Monday, July 07, 2008

Rambo: Grade F

Rambo. (aka Rambo, The Fight Continues) (2008)
Sylvester Stallone, Julie Benz, Graham McTavish. Co-writer and Director Sylvester Stallone.

I enjoy one-man-against-the-army movies, including the first Rambo of 1982, the Die-Hard series, the Death Wish series, and many memorable westerns. It’s a vehicle for Nietzschean exaltation of individual physical and moral superiority in the face of overwhelming opposition when no one else has the strength or courage or wits to do the right thing. And you would think that Stallone of all people would understand that theme. Alas, this latest (and presumably last) Rambo does not “get” the Rambo archetype.

In the early Rambos, the character was on a revenge or rescue mission, motivated by personal righteousness, with a grim determination that pushed him to near superhuman feats of endurance, resourcefulness, and strength against huge odds. Here, Rambo is merely catatonic, perhaps clinically depressed, but certainly “emotionally unavailable” to put it kindly. No explanation is provided for his sluggish movement and expressionless monotone. He has been living in civil-war-torn Burma since the Vietnam war, for reasons unknown, catching snakes for 30 years apparently. A group of Christian missionaries including the mandatory young blonde (Benz) convinces him to take them upriver to distribute Bibles and medicine. He drops them off and guess what, they are quickly captured by evil soldiers. The church hires a group of mercenaries to rescue them and Rambo takes them upriver also. Guards have their throats cut and gunfights ensue. Most of the missionaries are rescued. The blonde falls in the mud and ruins her outfit, but she is okay. The combat emphasizes heads and body parts being blown off in enormous sprays of blood. The special effects are good, but not new. The mutilation goes on and on, to the point of boredom. That’s what tipped me off that this is probably designed as a video game for mindless youth, and indeed the video game came out right after the movie’s release. There is no point to this movie except to blow up as many bodies as possible.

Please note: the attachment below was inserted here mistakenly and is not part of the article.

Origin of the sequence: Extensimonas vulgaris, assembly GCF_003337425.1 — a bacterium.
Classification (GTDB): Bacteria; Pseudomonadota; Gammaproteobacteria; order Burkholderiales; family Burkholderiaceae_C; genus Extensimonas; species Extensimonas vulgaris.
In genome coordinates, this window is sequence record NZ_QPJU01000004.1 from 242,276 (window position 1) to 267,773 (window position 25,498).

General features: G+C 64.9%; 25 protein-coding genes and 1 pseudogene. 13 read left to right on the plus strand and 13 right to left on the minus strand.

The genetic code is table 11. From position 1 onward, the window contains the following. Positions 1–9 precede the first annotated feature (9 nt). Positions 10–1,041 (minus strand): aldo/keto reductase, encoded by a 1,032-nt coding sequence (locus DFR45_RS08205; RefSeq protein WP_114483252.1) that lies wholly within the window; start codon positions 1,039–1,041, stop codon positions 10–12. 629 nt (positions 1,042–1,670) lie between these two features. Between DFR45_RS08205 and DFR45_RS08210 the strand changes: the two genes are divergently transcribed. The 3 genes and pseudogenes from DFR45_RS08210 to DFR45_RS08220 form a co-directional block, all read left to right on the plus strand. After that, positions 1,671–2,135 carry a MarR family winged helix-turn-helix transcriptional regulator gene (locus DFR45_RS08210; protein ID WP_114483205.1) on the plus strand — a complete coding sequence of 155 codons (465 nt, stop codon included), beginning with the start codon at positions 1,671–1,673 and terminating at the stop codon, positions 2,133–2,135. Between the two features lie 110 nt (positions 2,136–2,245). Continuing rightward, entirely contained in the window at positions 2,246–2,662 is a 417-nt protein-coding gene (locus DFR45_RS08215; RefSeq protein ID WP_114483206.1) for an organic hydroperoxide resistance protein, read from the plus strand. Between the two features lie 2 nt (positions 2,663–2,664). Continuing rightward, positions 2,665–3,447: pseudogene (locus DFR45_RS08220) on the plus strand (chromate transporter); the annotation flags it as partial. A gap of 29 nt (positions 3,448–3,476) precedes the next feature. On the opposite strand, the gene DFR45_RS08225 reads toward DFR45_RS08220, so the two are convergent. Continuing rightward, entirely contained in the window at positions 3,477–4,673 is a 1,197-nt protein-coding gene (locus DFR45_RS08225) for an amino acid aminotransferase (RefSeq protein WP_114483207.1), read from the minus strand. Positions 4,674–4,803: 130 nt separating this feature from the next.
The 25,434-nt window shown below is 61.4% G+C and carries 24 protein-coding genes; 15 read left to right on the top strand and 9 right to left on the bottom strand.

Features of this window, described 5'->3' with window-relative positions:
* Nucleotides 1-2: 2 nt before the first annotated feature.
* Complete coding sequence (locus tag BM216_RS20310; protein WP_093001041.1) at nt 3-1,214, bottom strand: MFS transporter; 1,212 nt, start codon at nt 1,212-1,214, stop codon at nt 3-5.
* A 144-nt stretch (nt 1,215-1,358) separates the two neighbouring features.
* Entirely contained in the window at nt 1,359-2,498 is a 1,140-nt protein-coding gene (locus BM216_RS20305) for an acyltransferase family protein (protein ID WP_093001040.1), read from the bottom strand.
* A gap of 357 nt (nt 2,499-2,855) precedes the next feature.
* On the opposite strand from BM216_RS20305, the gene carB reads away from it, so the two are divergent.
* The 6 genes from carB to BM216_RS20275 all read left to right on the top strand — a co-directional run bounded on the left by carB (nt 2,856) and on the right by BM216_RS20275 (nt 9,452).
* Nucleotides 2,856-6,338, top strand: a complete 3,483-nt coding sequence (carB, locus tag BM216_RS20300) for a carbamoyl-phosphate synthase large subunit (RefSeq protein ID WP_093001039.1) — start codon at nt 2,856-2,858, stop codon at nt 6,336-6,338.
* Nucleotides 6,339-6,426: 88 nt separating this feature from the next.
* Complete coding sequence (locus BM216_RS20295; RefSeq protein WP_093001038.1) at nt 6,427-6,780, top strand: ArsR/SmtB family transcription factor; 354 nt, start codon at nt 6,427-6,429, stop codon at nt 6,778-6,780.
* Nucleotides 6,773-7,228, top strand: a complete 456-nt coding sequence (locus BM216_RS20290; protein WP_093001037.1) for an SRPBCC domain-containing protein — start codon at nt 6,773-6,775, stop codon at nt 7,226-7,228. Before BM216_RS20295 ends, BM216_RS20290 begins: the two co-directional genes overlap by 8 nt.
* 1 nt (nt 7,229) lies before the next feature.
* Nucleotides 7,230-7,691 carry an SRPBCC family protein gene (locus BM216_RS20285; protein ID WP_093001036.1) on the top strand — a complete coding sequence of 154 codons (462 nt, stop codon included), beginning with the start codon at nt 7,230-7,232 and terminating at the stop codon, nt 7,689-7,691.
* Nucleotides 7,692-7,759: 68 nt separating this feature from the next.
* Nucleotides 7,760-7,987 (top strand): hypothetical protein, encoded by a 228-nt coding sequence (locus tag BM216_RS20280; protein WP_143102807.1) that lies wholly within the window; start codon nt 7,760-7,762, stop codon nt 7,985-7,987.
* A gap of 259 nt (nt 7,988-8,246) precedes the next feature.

Early on, Rambo kills a gang of bad guys with a high powered bow and a quiver of arrows, a neat trick, but the bow quickly vanishes, traded for a more blood-spewing machine gun. Rambo has no particular reason to care about the missionaries and since their fate was entirely predictable, had no reason to take them upriver in the first place. Cryptically, he accepted no pay for taking them, implying a sudden Christian conversion? It is impossible to salvage a story out of this nonsense. Stallone looks fit for his 60 years but that’s not enough to carry a movie. Individual scenes are well photographed if you can ignore the heavy green and blue filters that indicate night or rain. Night is green and rain is blue; rain trumps night. Acting and dialog are uniformly abominable, except for some glimmers from mercenary McTavish. Music is what you’d expect to accompany glorification of pointless, bloody violence.

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